"I think it was changing the climate of opinion in the gay community," Stein says. "People saw other people who were willing to stand up for their rights and be visible."
Dewey's had a chain of restaurants in the city, including one at 17th and Chancellor streets in Center City.
By day, it would have attracted the thin-tied, fedora-wearing businessman portrayed in the TV series "Mad Men," with the same attitudes toward same-sex attraction — either keeping their own proclivities a desperately held secret, or expressing open distaste.
But after the bars closed, Dewey's increasingly became a hang-out for young gay men, according to Bob Skiba, archivist for the William Way LGBT Community Center.
This was a new generation, more open than the previous, and influenced by the civil rights movement in the South.
"One Sunday, they were a little bit rowdy," says Skiba, "and (Dewey's) started throwing people out. There were three people who were not doing anything but were not dressed 'gender appropriately,' was the excuse they use to ask them to leave. The description says it was a young girl and two young boys. They refused to leave. (Dewey's) called the police to arrest them."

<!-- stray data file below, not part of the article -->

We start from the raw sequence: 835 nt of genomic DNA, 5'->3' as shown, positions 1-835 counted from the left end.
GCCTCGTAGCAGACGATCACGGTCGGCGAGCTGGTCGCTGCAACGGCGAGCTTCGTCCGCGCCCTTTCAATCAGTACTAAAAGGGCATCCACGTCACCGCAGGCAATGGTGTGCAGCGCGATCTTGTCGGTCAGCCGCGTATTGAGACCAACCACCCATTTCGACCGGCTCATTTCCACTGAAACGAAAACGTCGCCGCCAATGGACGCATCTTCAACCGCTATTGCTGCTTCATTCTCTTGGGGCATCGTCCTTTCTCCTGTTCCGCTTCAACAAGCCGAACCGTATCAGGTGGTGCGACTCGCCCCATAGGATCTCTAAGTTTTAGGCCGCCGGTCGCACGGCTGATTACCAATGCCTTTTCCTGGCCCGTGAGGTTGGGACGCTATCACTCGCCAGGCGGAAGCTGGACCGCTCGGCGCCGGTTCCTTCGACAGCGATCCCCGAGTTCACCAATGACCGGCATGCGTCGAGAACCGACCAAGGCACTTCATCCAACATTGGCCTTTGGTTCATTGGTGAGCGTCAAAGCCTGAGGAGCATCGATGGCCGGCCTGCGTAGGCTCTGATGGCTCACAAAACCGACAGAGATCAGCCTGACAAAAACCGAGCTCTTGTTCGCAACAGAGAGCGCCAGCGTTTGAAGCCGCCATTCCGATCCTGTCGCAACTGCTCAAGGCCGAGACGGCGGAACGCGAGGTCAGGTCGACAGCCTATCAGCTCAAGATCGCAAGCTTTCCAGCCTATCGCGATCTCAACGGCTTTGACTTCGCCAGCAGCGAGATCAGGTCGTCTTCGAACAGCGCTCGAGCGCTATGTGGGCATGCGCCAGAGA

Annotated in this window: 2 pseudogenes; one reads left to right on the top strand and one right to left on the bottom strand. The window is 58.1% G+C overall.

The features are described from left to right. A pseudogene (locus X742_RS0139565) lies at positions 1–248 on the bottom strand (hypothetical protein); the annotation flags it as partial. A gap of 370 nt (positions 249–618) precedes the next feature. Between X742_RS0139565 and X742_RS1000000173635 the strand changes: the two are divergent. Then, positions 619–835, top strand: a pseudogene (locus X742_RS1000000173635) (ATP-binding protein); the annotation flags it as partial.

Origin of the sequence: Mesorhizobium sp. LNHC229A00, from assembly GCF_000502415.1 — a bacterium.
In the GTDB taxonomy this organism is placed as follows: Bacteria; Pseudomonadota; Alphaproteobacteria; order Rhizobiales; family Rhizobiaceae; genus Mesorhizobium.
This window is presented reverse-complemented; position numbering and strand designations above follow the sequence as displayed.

Somebody also called Clark Polak, the president of the Janus Society, a very early gay rights advocacy organization. He sped over to offer legal representation for the three. All four got arrested.
Polak, who died in 1980, was the galvanizing force for what happened next, according to Malcolm Lazin of Equality Forum.
"The police were no longer willing to enforce or assist," Lazin says. "Dewey's decided to rescind its policy of not serving homosexuals or folks in non-conforming attire."
Dewey's eventually went out of business. The 17th and Chancellor restaurant became a popular late-night diner called Little Pete's. That was torn down two years ago to make way for a Hyatt hotel, but a nearby historic marker commemorates the incident.